Trailing arm with progressive quarterelliptic spring

(Fig. 10.101) Each axle is carried on a trailing arm; the arms on one side are interconnected by a spring in such a way that the upward reaction at one wheel increases the downward load on the other (Fig. 10.101). The inverted quarter-elliptic spring is clamped to the rear trailing arm.

Trailing arms

Fig. 10.101 Trailing arm with progressive quarter-elliptic spring

Its leading end is shackled to a bracket on the front trailing arm. Both trailing arms are welded fabricated steel members of box-section. The attachment of the quarter-elliptic springs to the rear trailing arms is so arranged that as the spring deflects on bump a greater length of spring comes into contact with the curved surface of the arm, thereby reducing the effective spring length with a corresponding increase in stiffness. On rebound, the keeper plate beneath the spring is extended forward and curved downward so that there is some progressive stiffening of the spring also on rebound. With this effective spring length control, the trailer will ride softly and easily when unladen and yet the suspension will be able to give adequate upward support when the trailer is fully laden.

Tri-axle semi-trailer suspension (Fig. 10.102(a and b)) Tri-axle bogies are used exclusively on trailers. Therefore all these axles are dead and only laden weight distribution and braking torque reaction need to be considered.

The reactive balance beam interlinking between springs is arranged in such a way that an upward reaction at one wheel increases the downward load on the other, so that each of the three axles supports one third of the laden load (Fig. 10.102(a)).

The load distribution between axles is not quite so simple when the vehicle is being braked, owing to torque reaction making the axle casings rotate in the opposite sense to that of the road wheels. Consequently the foremost end of each spring tends to pull downwards while the rearmost spring ends push upwards. Accordingly the balance beams will react and therefore tilt clockwise. The net change in axle height relative to the chassis is that as the first axle is raised slightly so that tyre to road contact is reduced, the second axle experiences very little height change since the spring front end is made to dip while the rear end is lifted, and the third axle is forced downwards which increases the axle load and the tyre to road contact grip. This uneven axle load distribution under braking conditions is however acceptable since it does not appear to greatly affect the braking efficiency or to cause excessive tyre wear.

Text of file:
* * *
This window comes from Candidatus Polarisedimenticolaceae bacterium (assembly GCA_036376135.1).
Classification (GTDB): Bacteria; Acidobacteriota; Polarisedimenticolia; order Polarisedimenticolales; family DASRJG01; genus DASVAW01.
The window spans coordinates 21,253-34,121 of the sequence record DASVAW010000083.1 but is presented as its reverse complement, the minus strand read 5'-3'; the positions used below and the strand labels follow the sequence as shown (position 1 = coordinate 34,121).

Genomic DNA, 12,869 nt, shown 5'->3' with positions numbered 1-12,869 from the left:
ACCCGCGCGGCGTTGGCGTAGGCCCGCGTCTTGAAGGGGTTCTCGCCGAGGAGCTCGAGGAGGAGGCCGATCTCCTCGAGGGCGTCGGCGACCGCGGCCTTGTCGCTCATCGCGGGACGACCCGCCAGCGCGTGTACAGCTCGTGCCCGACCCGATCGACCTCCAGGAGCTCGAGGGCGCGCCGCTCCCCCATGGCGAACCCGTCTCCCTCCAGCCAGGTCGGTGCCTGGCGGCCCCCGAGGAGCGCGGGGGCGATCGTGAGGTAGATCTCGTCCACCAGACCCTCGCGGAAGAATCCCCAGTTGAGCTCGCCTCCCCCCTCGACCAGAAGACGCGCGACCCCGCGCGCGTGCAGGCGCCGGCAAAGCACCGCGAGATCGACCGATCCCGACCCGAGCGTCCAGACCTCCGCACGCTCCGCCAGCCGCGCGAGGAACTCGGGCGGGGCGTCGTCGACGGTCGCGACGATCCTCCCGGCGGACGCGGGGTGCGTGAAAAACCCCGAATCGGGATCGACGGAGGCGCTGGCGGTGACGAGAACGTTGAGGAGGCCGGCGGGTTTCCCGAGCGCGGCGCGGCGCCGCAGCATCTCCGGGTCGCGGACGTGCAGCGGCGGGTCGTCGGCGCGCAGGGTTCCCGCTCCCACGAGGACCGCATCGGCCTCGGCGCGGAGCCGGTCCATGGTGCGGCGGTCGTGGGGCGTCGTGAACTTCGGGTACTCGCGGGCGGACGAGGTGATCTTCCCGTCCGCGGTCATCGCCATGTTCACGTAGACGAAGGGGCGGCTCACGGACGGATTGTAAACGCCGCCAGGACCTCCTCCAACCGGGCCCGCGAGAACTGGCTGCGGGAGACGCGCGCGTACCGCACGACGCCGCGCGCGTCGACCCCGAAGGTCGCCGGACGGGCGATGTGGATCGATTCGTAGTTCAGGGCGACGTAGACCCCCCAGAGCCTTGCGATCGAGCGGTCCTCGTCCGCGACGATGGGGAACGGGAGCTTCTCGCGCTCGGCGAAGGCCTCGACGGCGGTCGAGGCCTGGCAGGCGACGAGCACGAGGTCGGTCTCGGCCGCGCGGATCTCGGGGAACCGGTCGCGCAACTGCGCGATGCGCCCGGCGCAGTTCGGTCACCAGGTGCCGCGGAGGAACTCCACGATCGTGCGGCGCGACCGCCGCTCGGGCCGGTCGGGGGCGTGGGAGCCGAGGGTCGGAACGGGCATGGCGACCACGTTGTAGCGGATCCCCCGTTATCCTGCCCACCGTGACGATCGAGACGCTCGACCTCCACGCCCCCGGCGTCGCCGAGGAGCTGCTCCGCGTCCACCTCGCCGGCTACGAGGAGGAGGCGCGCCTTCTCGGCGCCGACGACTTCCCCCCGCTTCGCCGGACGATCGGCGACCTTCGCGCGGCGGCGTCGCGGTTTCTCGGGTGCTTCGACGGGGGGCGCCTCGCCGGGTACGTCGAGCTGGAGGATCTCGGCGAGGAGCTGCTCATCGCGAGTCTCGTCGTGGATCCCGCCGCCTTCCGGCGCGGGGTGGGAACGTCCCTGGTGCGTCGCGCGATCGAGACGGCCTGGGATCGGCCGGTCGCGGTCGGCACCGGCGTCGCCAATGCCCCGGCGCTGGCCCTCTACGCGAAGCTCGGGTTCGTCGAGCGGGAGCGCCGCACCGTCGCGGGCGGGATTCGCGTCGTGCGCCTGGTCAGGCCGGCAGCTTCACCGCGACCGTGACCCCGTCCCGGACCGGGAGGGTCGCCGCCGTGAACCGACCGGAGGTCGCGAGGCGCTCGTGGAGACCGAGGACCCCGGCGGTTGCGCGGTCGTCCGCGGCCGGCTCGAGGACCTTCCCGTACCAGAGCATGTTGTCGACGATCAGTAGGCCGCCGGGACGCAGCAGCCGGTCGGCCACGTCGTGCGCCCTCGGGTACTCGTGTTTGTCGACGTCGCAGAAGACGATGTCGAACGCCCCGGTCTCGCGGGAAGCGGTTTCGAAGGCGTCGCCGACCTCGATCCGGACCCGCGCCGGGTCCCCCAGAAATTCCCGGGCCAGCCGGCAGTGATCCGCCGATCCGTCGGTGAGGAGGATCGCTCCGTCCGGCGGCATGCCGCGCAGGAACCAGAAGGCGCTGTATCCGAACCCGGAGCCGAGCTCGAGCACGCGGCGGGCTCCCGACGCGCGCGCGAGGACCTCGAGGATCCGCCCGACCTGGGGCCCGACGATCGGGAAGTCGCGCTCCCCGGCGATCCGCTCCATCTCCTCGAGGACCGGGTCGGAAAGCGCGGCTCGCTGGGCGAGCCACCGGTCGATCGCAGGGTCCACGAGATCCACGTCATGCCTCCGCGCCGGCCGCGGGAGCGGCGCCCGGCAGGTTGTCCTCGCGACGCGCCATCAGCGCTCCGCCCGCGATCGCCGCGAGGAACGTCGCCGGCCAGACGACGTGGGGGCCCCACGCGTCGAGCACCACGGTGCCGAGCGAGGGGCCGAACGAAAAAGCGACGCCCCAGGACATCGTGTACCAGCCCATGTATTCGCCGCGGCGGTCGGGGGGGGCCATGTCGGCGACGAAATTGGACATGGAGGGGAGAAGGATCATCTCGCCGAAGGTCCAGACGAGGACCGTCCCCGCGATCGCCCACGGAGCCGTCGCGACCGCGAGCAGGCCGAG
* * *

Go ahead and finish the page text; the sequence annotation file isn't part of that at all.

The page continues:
One problem with tri-axle trailers is that it is difficult and even impossible to achieve true rolling for all wheels when moving on a curved track due to the large wheel span of the three parallel axles, thus these layouts can suffer from excessive tyre scrub. This difficulty can be partially remedied by using only single wheels on the foremost and rearmost axles with the conventional twin wheels on

lb} Plan view

Fig. 10.102(a and b) Tri-axle semi-trailer with self-steer axle lb} Plan view

Fig. 10.102(a and b) Tri-axle semi-trailer with self-steer axle the middle axle (Fig. 10.102(b)). An alternative and more effective method is to convert the third axle into a self-steer one. Self-steer axles, when incorporated as part of the rearmost axle, not only considerably reduce tyre scrub but also minimize trailer cut-in because of the extent that the rear end is kicked out when cornering. Not only do self-steer axles improve tri-axle wheel tracking but they are also justified for tandem axle use.

Self-steer axle (Fig. 10.102(b)) The self-steer axle has a conventional axle beam with kingpin bosses swept forward to that of the stub axle centre line to provide the offset positive castor trail (Fig. 10.102(b)). Consequently the cornering side thrust on the tyre walls causes the wheels to turn the offset kingpins into line with the vehicle's directional steered path being followed. Excessive movement of either wheel about its kingpin is counteracted by the opposite wheel through the interconnecting track rod, while the trail distance between the kingpin and stub axle provides an automatic self-righting action when the vehicle comes out of a turn.

Possible oscillation on the stub axles is absorbed by a pair of heavy-duty dampers which become very effective at speed, particularly if the wheels are out of balance or misaligned.

Since the positive castor trail is only suitable for moving in the forward direction, when the vehicle reverses the wheels would tend to twitch and swing in all directions. Therefore, when the vehicle is being reversed, the stub axles are locked by a pin in the straight ahead position, this operation being controlled by the driver in the cab. The vehicle therefore behaves as if all the rear wheels are attached to rigid axles.

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